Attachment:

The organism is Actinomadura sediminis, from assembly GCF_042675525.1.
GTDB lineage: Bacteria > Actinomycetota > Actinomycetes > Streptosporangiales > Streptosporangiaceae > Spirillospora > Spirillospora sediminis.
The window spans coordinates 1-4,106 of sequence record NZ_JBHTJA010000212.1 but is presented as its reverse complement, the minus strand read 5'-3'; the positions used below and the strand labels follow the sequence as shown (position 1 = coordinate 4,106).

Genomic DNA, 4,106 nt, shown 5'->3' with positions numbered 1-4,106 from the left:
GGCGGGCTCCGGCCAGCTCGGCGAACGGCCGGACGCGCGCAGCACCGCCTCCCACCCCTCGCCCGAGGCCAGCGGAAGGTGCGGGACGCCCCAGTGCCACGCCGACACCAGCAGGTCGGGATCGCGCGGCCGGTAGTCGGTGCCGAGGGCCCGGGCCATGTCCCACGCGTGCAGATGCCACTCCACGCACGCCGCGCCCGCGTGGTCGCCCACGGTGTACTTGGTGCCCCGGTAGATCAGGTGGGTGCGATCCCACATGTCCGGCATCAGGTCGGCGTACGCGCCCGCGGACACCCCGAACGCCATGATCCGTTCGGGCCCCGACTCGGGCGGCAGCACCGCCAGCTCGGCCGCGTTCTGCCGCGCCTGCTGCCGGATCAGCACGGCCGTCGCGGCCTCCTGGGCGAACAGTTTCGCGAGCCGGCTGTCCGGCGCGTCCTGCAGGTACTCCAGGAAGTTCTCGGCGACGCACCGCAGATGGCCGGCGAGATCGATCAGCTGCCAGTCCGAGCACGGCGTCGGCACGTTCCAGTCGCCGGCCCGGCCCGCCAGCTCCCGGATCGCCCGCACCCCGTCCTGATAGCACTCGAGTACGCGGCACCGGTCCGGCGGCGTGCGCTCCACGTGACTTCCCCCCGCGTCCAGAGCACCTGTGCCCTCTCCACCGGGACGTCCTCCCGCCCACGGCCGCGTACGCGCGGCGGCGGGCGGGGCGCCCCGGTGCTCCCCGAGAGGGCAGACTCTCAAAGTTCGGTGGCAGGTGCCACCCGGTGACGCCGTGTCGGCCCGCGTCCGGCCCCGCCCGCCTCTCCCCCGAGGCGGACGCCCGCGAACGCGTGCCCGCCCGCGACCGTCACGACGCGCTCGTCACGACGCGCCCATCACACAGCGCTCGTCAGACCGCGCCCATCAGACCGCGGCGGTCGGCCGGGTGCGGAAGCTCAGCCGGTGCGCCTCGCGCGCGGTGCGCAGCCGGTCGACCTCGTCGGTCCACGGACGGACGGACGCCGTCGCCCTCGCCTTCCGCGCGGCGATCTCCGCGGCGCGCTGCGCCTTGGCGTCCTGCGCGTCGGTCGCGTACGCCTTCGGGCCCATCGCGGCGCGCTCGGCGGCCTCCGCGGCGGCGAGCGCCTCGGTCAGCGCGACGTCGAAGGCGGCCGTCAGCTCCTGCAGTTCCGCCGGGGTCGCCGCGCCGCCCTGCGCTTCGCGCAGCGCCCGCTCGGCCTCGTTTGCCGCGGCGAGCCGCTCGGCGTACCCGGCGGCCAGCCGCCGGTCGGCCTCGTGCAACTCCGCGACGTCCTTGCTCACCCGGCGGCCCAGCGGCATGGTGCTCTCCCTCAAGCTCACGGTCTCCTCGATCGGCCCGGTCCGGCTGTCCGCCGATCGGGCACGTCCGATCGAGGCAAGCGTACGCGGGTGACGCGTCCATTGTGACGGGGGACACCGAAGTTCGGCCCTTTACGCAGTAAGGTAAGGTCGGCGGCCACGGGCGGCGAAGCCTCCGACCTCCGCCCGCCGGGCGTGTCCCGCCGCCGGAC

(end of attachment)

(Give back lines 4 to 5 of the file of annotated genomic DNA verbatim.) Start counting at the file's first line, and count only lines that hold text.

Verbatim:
Genomic DNA, 4,106 nt, shown 5'->3' with positions numbered 1-4,106 from the left:
GGCGGGCTCCGGCCAGCTCGGCGAACGGCCGGACGCGCGCAGCACCGCCTCCCACCCCTCGCCCGAGGCCAGCGGAAGGTGCGGGACGCCCCAGTGCCACGCCGACACCAGCAGGTCGGGATCGCGCGGCCGGTAGTCGGTGCCGAGGGCCCGGGCCATGTCCCACGCGTGCAGATGCCACTCCACGCACGCCGCGCCCGCGTGGTCGCCCACGGTGTACTTGGTGCCCCGGTAGATCAGGTGGGTGCGATCCCACATGTCCGGCATCAGGTCGGCGTACGCGCCCGCGGACACCCCGAACGCCATGATCCGTTCGGGCCCCGACTCGGGCGGCAGCACCGCCAGCTCGGCCGCGTTCTGCCGCGCCTGCTGCCGGATCAGCACGGCCGTCGCGGCCTCCTGGGCGAACAGTTTCGCGAGCCGGCTGTCCGGCGCGTCCTGCAGGTACTCCAGGAAGTTCTCGGCGACGCACCGCAGATGGCCGGCGAGATCGATCAGCTGCCAGTCCGAGCACGGCGTCGGCACGTTCCAGTCGCCGGCCCGGCCCGCCAGCTCCCGGATCGCCCGCACCCCGTCCTGATAGCACTCGAGTACGCGGCACCGGTCCGGCGGCGTGCGCTCCACGTGACTTCCCCCCGCGTCCAGAGCACCTGTGCCCTCTCCACCGGGACGTCCTCCCGCCCACGGCCGCGTACGCGCGGCGGCGGGCGGGGCGCCCCGGTGCTCCCCGAGAGGGCAGACTCTCAAAGTTCGGTGGCAGGTGCCACCCGGTGACGCCGTGTCGGCCCGCGTCCGGCCCCGCCCGCCTCTCCCCCGAGGCGGACGCCCGCGAACGCGTGCCCGCCCGCGACCGTCACGACGCGCTCGTCACGACGCGCCCATCACACAGCGCTCGTCAGACCGCGCCCATCAGACCGCGGCGGTCGGCCGGGTGCGGAAGCTCAGCCGGTGCGCCTCGCGCGCGGTGCGCAGCCGGTCGACCTCGTCGGTCCACGGACGGACGGACGCCGTCGCCCTCGCCTTCCGCGCGGCGATCTCCGCGGCGCGCTGCGCCTTGGCGTCCTGCGCGTCGGTCGCGTACGCCTTCGGGCCCATCGCGGCGCGCTCGGCGGCCTCCGCGGCGGCGAGCGCCTCGGTCAGCGCGACGTCGAAGGCGGCCGTCAGCTCCTGCAGTTCCGCCGGGGTCGCCGCGCCGCCCTGCGCTTCGCGCAGCGCCCGCTCGGCCTCGTTTGCCGCGGCGAGCCGCTCGGCGTACCCGGCGGCCAGCCGCCGGTCGGCCTCGTGCAACTCCGCGACGTCCTTGCTCACCCGGCGGCCCAGCGGCATGGTGCTCTCCCTCAAGCTCACGGTCTCCTCGATCGGCCCGGTCCGGCTGTCCGCCGATCGGGCACGTCCGATCGAGGCAAGCGTACGCGGGTGACGCGTCCATTGTGACGGGGGACACCGAAGTTCGGCCCTTTACGCAGTAAGGTAAGGTCGGCGGCCACGGGCGGCGAAGCCTCCGACCTCCGCCCGCCGGGCGTGTCCCGCCGCCGGAC